Posted by: Lynette Hart. 25th March 2015
Spring has finally arrived at Ard na Ciuin and the longer days mean our Light Sussex hens are laying more and more eggs every day. Also, at this time of year I usually have a string or two of onions left over from last year’s crop which need using before they start to sprout!
So, a very tasty way to use these ingredients is by making a delicious, mouth-watering quiche – or two, as the first one tends to be devoured the same day!
We have some Dutch friends who live across Ballyduff Glen from us and when they visit Holland at Christmas, we ask them to bring back a whole ‘dutch-farmhouse’ cheese from the market.
This is a hard cheese with a very strong flavour – much like a parmesan cheese, but nicer! I think it works well in the quiche, but you can use your favourite mature cheddar instead.
Don’t be scared to make the pastry base, it’s easier than you think – especially if you have a food processor! The recipe may seem involved, but once you get the hang of pastry you’ll make this time and again.
For the Shortcrust Pastry
200g (7oz) Plain Flour
Pinch of Salt
100g (3½oz) butter (cut into small pieces)
1 free-range egg
19 cm (7½in) deep flan tin
For the filling:
1 tbsp olive oil
175g (6oz) streaky bacon – if you don’t have this use any bacon – cut into small pieces
100g (4oz) onions, peeled and chopped
4 free-range eggs
250ml (9fl oz) double cream
1 tsp chopped parsley
1 tbsp chopped chives
25g (1 oz) Dutch farmhouse cheese or 100g (4 oz) mature cheddar
Salt and black pepper to season.
Place the flour, salt and butter in the food processor; whiz until the mixtures begins to clump together – about a minute. Tip the mixture into a bowl.
Alternatively, place the flour, salt and butter in a bowl and ‘rub’ the butter with the flour between the tips of your fingers until you get a fine breadcrumb texture.
Crack the egg into a small dish and lightly beat with a fork. Add half of the beaten egg to the mixture in your bowl, stirring it in lightly; add more beaten egg until the pastry comes together into a ball. Remember; be gentle when mixing by hand.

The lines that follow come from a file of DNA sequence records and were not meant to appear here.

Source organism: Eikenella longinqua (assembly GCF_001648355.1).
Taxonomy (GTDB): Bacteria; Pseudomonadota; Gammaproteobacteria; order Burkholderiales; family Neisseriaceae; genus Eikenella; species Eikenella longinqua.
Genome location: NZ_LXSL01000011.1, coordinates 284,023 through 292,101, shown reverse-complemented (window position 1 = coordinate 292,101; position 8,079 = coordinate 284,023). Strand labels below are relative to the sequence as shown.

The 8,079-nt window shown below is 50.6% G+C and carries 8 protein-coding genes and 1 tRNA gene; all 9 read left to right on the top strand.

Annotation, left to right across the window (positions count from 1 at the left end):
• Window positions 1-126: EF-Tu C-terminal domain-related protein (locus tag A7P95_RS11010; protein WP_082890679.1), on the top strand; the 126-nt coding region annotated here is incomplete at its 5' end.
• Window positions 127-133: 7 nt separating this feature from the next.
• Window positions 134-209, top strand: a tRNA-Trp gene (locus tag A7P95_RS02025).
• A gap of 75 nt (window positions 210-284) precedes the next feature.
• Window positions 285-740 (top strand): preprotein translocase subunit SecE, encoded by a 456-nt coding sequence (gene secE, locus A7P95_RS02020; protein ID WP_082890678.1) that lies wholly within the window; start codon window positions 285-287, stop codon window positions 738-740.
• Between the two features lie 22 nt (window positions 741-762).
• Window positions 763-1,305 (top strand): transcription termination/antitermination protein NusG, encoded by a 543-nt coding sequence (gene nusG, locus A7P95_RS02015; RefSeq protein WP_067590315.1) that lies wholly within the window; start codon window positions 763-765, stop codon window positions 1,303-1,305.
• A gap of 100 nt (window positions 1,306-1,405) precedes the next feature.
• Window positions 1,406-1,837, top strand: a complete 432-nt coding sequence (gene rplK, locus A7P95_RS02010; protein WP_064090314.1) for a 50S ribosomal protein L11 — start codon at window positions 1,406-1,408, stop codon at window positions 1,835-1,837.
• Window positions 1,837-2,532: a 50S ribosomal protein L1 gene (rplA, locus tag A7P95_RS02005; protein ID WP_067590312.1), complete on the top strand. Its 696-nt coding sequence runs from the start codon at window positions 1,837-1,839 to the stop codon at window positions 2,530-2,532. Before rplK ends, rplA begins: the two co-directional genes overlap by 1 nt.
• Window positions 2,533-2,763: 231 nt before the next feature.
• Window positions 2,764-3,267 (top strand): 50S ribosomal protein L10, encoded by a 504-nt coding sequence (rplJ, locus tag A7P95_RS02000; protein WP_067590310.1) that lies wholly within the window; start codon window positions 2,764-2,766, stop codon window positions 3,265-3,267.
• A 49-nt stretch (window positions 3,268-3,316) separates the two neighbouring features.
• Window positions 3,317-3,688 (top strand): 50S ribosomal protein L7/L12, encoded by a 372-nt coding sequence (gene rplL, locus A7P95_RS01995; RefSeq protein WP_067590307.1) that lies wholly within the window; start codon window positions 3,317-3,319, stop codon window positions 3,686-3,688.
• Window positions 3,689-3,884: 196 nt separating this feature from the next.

Flatten the pastry ball between your palms until roughly 2cm (¾in) thick; wrap in cling film and place in the fridge for at least 30 minutes.
Now you can make your filling.
Heat the oil in a frying pan, add the bacon and fry until crisp, then remove with a slotted spoon. Turn the heat down low and add the onions and cook gently for about 10 minutes until soft but not brown. Once cooked, remove from the pan and leave to cool with the bacon.
Pre-heat your oven to 180°c (350°F), gas mark 4 and ‘grease’ your tin with a knob of butter.
Lightly sprinkle some flour on to a board and roll out our pastry. You’re aiming for a roughly round shape – large enough to line the base and side of your tin.
Place a rolling pin on the edge of the pastry and gentle roll the pastry onto the pin; carefully lift the rolling pin over the tin and unroll the pastry in to the tin. http://www.bbc.co.uk/food/techniques/lining_tin_with_pastry
Push the pastry into the edges of the tin with your fingers and trim the top edge with a knife. Don’t panic if it breaks anywhere, or there are gaps, just take a piece of the trimmed pastry and push it in.
Place a piece of foil over pastry base and up the sides and fill with ceramic ‘baking beans’, dried pulses or even rice. Bake in the pre-heated oven for 15 to 20 minutes or until the pastry feels dry, then remove from oven and remove the foil complete with the baking beans. Leave to cool.
Put the eggs, cream, herbs and cheese in a large jug and whisk together; add the now-cooled bacon and onion and some salt and pepper to season.
Pour into the cooled pastry case and return this to the oven and bake for 30 to 40 minutes or until the centre has set and looks golden brown.
This quiche is great served warm or cold with a salad, or to make a more substantial meal – and to make your quiche last longer – serve with some new potatoes or homemade oven chips.
If we prefer a vegetarian option, in place of the bacon, I add sweet peppers or steamed broccoli; at this time of year we have a good supply of purple sprouting brocoli, yum!
If you have any questions about this dish or would like to comment, please do; and don’t forget, you can share it too by using the icons below.